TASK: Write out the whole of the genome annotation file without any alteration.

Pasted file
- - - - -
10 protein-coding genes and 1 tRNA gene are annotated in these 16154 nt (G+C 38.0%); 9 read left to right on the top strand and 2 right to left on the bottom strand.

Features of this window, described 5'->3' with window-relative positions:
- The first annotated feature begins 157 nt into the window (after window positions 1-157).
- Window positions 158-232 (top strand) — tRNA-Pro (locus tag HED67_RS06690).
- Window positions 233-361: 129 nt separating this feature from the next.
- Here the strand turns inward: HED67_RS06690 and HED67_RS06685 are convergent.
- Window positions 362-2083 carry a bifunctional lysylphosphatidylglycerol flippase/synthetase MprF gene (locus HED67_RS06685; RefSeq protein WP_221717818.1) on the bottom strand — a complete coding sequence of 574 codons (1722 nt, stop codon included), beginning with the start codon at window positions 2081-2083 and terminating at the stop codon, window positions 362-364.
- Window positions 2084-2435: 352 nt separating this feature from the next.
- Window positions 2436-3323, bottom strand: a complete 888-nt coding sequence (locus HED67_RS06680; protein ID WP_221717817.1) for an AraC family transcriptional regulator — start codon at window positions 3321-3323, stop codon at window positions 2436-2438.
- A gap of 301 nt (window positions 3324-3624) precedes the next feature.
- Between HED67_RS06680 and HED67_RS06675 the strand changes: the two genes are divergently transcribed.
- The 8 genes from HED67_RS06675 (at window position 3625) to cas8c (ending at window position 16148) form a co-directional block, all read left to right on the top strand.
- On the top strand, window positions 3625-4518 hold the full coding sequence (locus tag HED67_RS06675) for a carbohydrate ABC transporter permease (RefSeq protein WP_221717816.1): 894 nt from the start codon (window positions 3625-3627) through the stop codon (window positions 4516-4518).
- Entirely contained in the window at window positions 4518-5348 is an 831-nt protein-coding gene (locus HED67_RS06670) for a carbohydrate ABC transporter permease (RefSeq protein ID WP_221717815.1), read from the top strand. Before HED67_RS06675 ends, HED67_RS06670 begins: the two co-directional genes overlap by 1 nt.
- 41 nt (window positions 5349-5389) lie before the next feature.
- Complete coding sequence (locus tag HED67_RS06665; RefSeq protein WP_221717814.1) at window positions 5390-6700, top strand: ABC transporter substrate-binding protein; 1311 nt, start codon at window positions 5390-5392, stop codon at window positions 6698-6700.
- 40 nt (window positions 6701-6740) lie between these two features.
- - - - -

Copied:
10 protein-coding genes and 1 tRNA gene are annotated in these 16154 nt (G+C 38.0%); 9 read left to right on the top strand and 2 right to left on the bottom strand.

Features of this window, described 5'->3' with window-relative positions:
- The first annotated feature begins 157 nt into the window (after window positions 1-157).
- Window positions 158-232 (top strand) — tRNA-Pro (locus tag HED67_RS06690).
- Window positions 233-361: 129 nt separating this feature from the next.
- Here the strand turns inward: HED67_RS06690 and HED67_RS06685 are convergent.
- Window positions 362-2083 carry a bifunctional lysylphosphatidylglycerol flippase/synthetase MprF gene (locus HED67_RS06685; RefSeq protein WP_221717818.1) on the bottom strand — a complete coding sequence of 574 codons (1722 nt, stop codon included), beginning with the start codon at window positions 2081-2083 and terminating at the stop codon, window positions 362-364.
- Window positions 2084-2435: 352 nt separating this feature from the next.
- Window positions 2436-3323, bottom strand: a complete 888-nt coding sequence (locus HED67_RS06680; protein ID WP_221717817.1) for an AraC family transcriptional regulator — start codon at window positions 3321-3323, stop codon at window positions 2436-2438.
- A gap of 301 nt (window positions 3324-3624) precedes the next feature.
- Between HED67_RS06680 and HED67_RS06675 the strand changes: the two genes are divergently transcribed.
- The 8 genes from HED67_RS06675 (at window position 3625) to cas8c (ending at window position 16148) form a co-directional block, all read left to right on the top strand.
- On the top strand, window positions 3625-4518 hold the full coding sequence (locus tag HED67_RS06675) for a carbohydrate ABC transporter permease (RefSeq protein WP_221717816.1): 894 nt from the start codon (window positions 3625-3627) through the stop codon (window positions 4516-4518).
- Entirely contained in the window at window positions 4518-5348 is an 831-nt protein-coding gene (locus HED67_RS06670) for a carbohydrate ABC transporter permease (RefSeq protein ID WP_221717815.1), read from the top strand. Before HED67_RS06675 ends, HED67_RS06670 begins: the two co-directional genes overlap by 1 nt.
- 41 nt (window positions 5349-5389) lie before the next feature.
- Complete coding sequence (locus tag HED67_RS06665; RefSeq protein WP_221717814.1) at window positions 5390-6700, top strand: ABC transporter substrate-binding protein; 1311 nt, start codon at window positions 5390-5392, stop codon at window positions 6698-6700.
- 40 nt (window positions 6701-6740) lie between these two features.